“Groundwater is pouring into the plant’s ravaged reactor buildings at a rate of almost 75 gallons a minute… A small army of workers has struggled to contain the continuous flow of radioactive wastewater, relying on hulking gray and silver storage tanks sprawling over 42 acres of parking lots and lawns. The tanks hold the equivalent of 112 Olympic-size pools.
“But even they are not enough to handle the tons of strontium-laced water at the plant …. In a sign of the sheer size of the problem, the operator of the plant, Tokyo Electric Power Company, or Tepco, plans to chop down a small forest on its southern edge to make room for hundreds more tanks, a task that became more urgent when underground pits built to handle the overflow sprang leaks in recent weeks.
“‘The water keeps increasing every minute, no matter whether we eat, sleep or work,’ said Masayuki Ono, a general manager with Tepco who acts as a company spokesman. ‘It feels like we are constantly being chased, but we are doing our best to stay a step in front.'”
On days when humanity feels small, violent, afraid; when we are killing each other, here and in other countries; when we are stripping each other of our rights; poisoning and raping our children; when it hurts so much to think about who we have lost, who we have maimed, what we have destroyed…it is worth remembering that this is what the universe looks like:
This is the star cluster, NGC 1980 in Orion, as seen through the Canada France Hawaii Telescope, where I once worked for a summer as a college student. This is what it looks like to our eyes:
We are bigger, better, more beautiful than we appear to ourselves (even Dove knows that). We can choose to see ourselves, and each other, as we are in truth.
Yesterday, I was on my way to a meeting about the college process for my high school junior when a different experience presented itself. The man sitting across from me on the subway – seemingly intoxicated, bag in a bottle, belt loops tied together to keep his pants on – stood up and then suddenly dropped, unconscious and face first onto the floor of the car. There was a crunch (his head) and screams (from some of us around him) and a splatter of blood from a cut above his eye. There was a pause, a circle created as passengers stepped away; he lay motionless until he reared up, howling, blood on his face and hands, and then there was someone there, crouched on the ground beside him to calm him down.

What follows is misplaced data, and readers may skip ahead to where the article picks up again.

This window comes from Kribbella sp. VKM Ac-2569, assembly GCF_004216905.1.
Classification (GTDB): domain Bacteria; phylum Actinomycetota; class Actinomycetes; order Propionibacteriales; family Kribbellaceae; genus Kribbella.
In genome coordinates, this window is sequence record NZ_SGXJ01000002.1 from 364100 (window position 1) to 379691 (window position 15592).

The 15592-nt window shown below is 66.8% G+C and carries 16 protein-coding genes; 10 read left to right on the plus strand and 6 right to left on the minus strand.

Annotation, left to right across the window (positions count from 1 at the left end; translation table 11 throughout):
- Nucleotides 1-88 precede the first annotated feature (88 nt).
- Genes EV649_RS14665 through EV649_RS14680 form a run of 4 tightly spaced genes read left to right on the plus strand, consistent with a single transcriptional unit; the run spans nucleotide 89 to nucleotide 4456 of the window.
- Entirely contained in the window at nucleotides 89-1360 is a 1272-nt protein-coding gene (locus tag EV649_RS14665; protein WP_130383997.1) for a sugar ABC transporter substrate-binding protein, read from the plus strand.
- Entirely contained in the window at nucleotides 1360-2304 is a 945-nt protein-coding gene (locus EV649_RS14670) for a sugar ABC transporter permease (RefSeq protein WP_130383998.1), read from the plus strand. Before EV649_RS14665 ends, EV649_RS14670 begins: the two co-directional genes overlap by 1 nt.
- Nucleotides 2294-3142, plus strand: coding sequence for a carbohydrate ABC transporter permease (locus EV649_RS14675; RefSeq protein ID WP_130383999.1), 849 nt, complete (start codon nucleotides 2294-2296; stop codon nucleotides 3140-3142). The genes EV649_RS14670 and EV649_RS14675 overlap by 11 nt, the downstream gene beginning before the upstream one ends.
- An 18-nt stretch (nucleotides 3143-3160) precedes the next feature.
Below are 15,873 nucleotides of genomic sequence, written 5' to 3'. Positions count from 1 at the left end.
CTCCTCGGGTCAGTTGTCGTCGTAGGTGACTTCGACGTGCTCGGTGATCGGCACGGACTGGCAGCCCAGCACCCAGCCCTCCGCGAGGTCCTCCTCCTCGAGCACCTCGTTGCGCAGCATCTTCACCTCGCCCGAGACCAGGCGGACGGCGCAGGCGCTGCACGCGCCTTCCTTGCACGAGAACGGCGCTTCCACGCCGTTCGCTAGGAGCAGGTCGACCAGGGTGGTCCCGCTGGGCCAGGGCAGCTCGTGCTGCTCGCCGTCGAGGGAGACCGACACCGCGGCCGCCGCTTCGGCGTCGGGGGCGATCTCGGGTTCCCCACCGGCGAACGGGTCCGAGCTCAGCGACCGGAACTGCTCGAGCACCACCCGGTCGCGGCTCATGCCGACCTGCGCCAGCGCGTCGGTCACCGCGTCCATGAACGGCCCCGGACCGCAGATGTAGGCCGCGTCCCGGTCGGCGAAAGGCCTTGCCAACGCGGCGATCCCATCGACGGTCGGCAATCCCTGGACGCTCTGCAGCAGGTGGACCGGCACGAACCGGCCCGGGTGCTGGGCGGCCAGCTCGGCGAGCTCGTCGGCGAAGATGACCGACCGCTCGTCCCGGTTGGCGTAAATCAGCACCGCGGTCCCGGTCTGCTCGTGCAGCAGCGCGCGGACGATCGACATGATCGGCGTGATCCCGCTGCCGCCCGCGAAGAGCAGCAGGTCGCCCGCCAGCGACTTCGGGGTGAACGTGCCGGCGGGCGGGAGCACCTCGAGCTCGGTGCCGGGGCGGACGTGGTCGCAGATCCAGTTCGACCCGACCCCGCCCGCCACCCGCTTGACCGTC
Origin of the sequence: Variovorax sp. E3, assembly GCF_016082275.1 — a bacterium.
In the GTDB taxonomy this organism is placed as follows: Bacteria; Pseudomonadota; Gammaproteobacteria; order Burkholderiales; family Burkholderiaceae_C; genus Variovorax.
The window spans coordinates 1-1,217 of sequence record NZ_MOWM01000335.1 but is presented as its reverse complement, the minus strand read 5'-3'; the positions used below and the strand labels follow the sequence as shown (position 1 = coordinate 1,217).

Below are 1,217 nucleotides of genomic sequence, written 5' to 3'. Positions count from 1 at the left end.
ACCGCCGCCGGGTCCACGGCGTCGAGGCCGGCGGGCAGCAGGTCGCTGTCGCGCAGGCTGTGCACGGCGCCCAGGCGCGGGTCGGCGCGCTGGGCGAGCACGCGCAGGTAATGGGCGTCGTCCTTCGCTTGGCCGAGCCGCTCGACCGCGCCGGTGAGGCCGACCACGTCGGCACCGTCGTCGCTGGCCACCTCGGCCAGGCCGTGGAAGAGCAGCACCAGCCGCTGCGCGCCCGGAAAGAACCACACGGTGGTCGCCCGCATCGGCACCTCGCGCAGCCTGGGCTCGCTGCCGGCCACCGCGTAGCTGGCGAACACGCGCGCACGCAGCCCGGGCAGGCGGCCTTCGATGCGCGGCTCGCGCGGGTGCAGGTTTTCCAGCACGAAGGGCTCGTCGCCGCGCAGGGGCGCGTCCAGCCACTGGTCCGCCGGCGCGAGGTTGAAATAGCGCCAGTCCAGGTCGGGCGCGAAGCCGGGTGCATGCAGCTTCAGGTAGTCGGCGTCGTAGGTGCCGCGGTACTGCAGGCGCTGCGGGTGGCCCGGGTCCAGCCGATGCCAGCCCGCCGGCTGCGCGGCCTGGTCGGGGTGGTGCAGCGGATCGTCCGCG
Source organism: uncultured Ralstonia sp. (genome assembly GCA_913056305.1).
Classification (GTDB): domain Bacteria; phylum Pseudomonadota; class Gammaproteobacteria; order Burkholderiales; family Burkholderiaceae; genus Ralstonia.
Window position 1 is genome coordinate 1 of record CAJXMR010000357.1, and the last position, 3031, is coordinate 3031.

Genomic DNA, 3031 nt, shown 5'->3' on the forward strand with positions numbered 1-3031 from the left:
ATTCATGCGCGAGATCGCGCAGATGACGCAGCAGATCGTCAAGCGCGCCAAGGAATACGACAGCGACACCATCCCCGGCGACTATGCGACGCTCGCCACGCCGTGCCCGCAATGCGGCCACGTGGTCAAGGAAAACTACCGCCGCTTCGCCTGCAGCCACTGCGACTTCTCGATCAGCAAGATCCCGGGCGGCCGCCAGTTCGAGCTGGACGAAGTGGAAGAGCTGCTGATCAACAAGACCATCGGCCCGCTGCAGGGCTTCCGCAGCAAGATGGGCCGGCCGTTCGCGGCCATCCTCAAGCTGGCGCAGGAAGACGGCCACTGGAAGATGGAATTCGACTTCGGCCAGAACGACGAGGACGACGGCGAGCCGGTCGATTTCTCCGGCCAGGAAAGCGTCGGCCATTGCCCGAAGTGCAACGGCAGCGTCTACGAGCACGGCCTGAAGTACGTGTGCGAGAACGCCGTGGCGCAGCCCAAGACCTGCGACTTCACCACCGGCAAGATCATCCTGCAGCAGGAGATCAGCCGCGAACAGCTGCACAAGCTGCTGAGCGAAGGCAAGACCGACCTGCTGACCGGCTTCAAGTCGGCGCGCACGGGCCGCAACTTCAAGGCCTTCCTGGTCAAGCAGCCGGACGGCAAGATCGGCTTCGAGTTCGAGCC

The man who came to his aid was not a doctor. He was a passenger who could ask for napkins, who could ask the injured man for his name, his age, who knew to try to keep him conscious; who (whatever you might think of the wisdom of this) held the bloody napkins to his head stop the bleeding until a half an hour later when an emergency medical team finally arrived. He, and a young woman who joined him, made sure that the injured man knew he was not alone by talking to him, touching him, by knowing instinctively how to live in a world where we are more the same than we are other. The same world where MTA personnel are prohibited from touching anyone, and where some of the other people on the platform used the shock and confusion in the car to grab an empty seat and watch the show.
Just came back from Vermont, where I did a number of readings with Rachel Pollack‘s Shining Tribe Tarot, and this card, the Five of Stones, came up several times. It meant, variously, You are healed; Healing is coming; Embrace your role as a healer; and Aspects of yourself that you gave up are returning to be reclaimed. This morning, finally back at my desk, an email from Rob Brezsny’s Truth and Beauty Lab mused on the experience of healing and love by quoting Rachel:
“We cannot predict the results of healing, either our own or the world around us,” she said. “We need to act for the sake of a redemption that will be a mystery until it unfolds before us.”
What a fantastic day in Washington Square Park. So many dancing here, all over the city, all over the world. Thank you to all the beautiful creatures, men and women, dancing for peace, love, equity, joy, freedom.
One of every three women on the planet will be raped or beaten in her lifetime. That is ONE BILLION mothers, daughters, sisters, partners, and friends. Yet, most of the world remains silent and indifferent. The time has come to put a stop to the violence, and to the silence that surrounds it.
On February 14th, 2013, one billion women and those who love them are invited to walk out, rise up, dance, and strike to demand an end to violence against women and girls.
ONE BILLION RISING.
Sign up or get more information at: onebillionrising.org. Like: facebook.com/vday. Tweet: @VDAY with the hashtag #1billionrising